Saturday, November 27, 2010

Thanksgiving more than Food?

Perhaps the most unique holiday that we Americans celebrate is Thanksgiving. It has no connection to God in any religion. And it is only celebrated here in America, commemorating the harvest of Indians and Pilgrims of old.

What does Thanksgiving really mean to the practicing Americans of today? Hard to say really. For those of little to no money, it means a day to put the world on pause, watch some football and enjoy an abnormally large turkey feast with those closest to us in our lives.

To those of us with means, it sometimes may feel almost as an obligation to host a crowd of so called associates and friends that seem to only talk well about you in front of your face.

Others see it as any other holiday in which a full-out party is scheduled. Annihilation in the form of alcohol seems to be the continuous theme amongst these types of shin-digs.

As with any long-lasting tradition it is natural to question the purpose of the event. Is Thanksgiving obsolete? What does it actually accomplish? Is it just another man-made pit-stop on the never-ending road of life?

I think that while this day of celebration we just embraced for almost the 150th time, is most certainly man-made, the concept of Thanksgiving is far from obsolete, and probably needed more than ever.

Thanksgiving requires spending a small fortune on food, drink, and other accoutrement.  But, for this one day, we experiences something, uniquely American. A day to celebrate humanity and forgetting about who has what. Instead, on this day I believe that most Americans look at each other through a different lens. We see each other as Human beings again, if only for a day. Something, we could all afford to do more than once every November.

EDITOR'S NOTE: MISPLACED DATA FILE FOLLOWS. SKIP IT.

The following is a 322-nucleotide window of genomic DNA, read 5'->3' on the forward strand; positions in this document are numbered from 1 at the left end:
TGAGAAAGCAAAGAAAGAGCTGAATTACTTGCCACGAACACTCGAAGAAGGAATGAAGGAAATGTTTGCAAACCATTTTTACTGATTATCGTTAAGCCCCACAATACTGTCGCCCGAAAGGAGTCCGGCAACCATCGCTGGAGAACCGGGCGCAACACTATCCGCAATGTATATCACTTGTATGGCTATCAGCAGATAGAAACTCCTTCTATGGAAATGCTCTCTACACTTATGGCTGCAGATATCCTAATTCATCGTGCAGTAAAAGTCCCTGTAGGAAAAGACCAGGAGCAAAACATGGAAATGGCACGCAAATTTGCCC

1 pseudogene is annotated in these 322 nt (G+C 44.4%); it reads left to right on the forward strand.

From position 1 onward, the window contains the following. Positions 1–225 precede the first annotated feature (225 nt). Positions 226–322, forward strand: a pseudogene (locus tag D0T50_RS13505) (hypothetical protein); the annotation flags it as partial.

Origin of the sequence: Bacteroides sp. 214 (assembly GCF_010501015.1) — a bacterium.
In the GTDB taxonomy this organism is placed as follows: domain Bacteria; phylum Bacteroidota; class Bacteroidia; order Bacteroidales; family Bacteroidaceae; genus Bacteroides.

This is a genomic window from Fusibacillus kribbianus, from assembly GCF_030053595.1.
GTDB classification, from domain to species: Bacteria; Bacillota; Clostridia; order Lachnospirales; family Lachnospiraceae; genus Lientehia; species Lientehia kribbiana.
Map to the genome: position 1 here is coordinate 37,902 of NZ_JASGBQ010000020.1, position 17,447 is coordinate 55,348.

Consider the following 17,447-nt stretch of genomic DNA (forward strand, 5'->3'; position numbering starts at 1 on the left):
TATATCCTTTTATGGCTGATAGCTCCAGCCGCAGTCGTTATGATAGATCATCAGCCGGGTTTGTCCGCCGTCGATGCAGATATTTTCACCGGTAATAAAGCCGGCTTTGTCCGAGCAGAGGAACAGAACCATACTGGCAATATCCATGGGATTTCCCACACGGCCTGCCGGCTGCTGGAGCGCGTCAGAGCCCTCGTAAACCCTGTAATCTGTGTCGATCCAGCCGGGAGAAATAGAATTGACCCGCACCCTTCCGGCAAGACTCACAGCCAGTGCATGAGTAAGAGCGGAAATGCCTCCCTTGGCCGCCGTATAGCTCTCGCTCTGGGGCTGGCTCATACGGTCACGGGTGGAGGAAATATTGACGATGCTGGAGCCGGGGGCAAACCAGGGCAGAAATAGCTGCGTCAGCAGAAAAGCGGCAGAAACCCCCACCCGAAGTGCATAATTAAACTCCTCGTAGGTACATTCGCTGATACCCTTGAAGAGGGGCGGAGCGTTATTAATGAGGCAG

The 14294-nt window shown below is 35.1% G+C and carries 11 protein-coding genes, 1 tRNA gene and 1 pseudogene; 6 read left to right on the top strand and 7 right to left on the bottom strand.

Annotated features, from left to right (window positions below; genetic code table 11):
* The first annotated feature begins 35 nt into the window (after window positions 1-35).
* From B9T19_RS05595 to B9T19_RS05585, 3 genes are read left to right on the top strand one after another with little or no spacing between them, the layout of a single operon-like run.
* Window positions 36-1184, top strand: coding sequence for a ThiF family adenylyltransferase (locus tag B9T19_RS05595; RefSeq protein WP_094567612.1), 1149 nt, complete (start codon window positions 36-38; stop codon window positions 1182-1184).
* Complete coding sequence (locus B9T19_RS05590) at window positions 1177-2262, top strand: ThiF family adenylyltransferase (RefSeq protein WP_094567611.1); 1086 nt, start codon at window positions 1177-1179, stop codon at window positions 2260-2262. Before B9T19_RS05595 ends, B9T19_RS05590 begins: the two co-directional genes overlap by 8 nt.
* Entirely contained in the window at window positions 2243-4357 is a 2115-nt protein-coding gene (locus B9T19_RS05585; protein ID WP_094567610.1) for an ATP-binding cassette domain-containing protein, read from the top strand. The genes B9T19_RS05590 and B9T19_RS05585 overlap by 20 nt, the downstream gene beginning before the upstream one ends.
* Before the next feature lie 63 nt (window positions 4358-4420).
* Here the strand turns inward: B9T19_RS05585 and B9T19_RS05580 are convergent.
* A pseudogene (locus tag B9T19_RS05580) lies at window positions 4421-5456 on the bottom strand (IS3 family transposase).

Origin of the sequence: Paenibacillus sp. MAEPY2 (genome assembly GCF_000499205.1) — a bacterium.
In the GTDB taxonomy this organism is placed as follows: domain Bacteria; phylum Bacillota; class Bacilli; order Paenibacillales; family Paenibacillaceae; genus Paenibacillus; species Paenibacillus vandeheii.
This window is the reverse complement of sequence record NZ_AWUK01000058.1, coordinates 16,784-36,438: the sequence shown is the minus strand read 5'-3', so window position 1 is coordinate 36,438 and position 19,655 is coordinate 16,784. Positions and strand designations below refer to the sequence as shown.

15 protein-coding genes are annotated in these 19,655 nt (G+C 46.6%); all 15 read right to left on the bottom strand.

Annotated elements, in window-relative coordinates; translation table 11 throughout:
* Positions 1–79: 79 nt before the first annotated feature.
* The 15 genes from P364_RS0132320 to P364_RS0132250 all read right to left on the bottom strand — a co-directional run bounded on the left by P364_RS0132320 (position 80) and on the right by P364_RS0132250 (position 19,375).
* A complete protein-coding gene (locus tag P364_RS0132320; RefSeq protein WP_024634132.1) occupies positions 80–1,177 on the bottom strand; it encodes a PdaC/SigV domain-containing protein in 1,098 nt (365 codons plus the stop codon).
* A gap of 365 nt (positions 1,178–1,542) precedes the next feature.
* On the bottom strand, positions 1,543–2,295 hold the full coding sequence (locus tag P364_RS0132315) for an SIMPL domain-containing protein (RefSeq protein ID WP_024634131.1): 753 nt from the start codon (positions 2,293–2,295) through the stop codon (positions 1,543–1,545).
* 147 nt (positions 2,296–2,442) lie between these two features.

This Thanksgiving I was thankful to have two guests from outside of my house join me at the table. I wish I could have had twenty. Each guest brought a simple delight to my home as I had forgotten what it was like to have people dine with me that were not family or close friends.

My only regret is that I can't feed more people on a regular basis. There is some grand appeal to being able to take care of friends and acquaintances in one of their most basic levels: food.

How nice life would be if we all treated each other as if it was Thanksgiving Day.

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